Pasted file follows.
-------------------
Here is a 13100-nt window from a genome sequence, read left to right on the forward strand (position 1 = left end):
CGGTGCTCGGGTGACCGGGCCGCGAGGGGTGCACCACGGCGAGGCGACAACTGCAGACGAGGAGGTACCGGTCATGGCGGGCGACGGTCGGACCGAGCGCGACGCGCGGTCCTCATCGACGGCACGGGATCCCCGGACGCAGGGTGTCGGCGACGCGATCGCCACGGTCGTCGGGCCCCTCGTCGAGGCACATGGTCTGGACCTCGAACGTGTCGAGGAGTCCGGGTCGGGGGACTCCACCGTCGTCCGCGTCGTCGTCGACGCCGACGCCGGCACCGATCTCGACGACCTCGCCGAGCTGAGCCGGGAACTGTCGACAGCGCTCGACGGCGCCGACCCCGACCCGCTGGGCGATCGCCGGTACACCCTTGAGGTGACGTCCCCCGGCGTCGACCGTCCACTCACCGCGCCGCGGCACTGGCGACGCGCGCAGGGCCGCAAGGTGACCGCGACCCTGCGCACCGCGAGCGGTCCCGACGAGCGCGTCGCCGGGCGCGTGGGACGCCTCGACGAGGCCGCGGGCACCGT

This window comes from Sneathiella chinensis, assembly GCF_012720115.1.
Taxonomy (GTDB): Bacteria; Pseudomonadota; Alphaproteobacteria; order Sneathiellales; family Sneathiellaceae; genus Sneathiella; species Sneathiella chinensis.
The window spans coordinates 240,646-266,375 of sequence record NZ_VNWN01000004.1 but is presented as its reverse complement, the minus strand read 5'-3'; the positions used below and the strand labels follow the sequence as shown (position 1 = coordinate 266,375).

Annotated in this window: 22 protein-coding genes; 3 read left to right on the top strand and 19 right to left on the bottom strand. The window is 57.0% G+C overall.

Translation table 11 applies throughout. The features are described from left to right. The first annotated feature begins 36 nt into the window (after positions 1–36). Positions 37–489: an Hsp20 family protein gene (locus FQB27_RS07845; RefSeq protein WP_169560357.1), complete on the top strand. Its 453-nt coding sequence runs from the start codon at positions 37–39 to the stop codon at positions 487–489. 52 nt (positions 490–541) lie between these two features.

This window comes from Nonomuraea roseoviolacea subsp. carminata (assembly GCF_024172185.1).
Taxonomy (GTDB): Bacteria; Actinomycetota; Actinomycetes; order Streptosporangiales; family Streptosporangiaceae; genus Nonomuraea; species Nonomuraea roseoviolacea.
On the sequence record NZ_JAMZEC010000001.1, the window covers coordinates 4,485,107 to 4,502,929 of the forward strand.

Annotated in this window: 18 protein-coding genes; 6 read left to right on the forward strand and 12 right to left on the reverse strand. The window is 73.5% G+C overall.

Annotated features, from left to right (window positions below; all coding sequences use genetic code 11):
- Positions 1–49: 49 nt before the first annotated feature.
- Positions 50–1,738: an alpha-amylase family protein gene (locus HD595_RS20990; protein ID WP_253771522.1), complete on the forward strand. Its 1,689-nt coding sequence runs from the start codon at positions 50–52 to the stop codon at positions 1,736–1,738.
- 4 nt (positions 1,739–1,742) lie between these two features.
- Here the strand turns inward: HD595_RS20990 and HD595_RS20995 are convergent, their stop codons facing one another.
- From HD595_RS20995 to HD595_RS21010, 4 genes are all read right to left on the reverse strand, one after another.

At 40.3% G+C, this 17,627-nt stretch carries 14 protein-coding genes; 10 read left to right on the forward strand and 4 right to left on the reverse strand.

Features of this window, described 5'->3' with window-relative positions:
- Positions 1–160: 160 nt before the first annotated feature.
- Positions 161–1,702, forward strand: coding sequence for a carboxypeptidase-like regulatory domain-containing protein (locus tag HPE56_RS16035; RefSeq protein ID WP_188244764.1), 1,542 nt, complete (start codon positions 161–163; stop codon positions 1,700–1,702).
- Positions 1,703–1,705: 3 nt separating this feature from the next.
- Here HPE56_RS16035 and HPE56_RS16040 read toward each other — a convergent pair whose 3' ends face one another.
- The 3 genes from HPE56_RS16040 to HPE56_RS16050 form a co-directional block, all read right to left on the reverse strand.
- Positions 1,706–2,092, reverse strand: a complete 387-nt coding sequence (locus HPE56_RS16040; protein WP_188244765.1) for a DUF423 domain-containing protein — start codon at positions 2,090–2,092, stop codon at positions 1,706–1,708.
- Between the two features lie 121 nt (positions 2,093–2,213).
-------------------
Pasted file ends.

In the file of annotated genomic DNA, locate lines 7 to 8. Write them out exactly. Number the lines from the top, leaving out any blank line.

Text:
Translation table 11 applies throughout. The features are described from left to right. The first annotated feature begins 36 nt into the window (after positions 1–36). Positions 37–489: an Hsp20 family protein gene (locus FQB27_RS07845; RefSeq protein WP_169560357.1), complete on the top strand. Its 453-nt coding sequence runs from the start codon at positions 37–39 to the stop codon at positions 487–489. 52 nt (positions 490–541) lie between these two features.

This window comes from Nonomuraea roseoviolacea subsp. carminata (assembly GCF_024172185.1).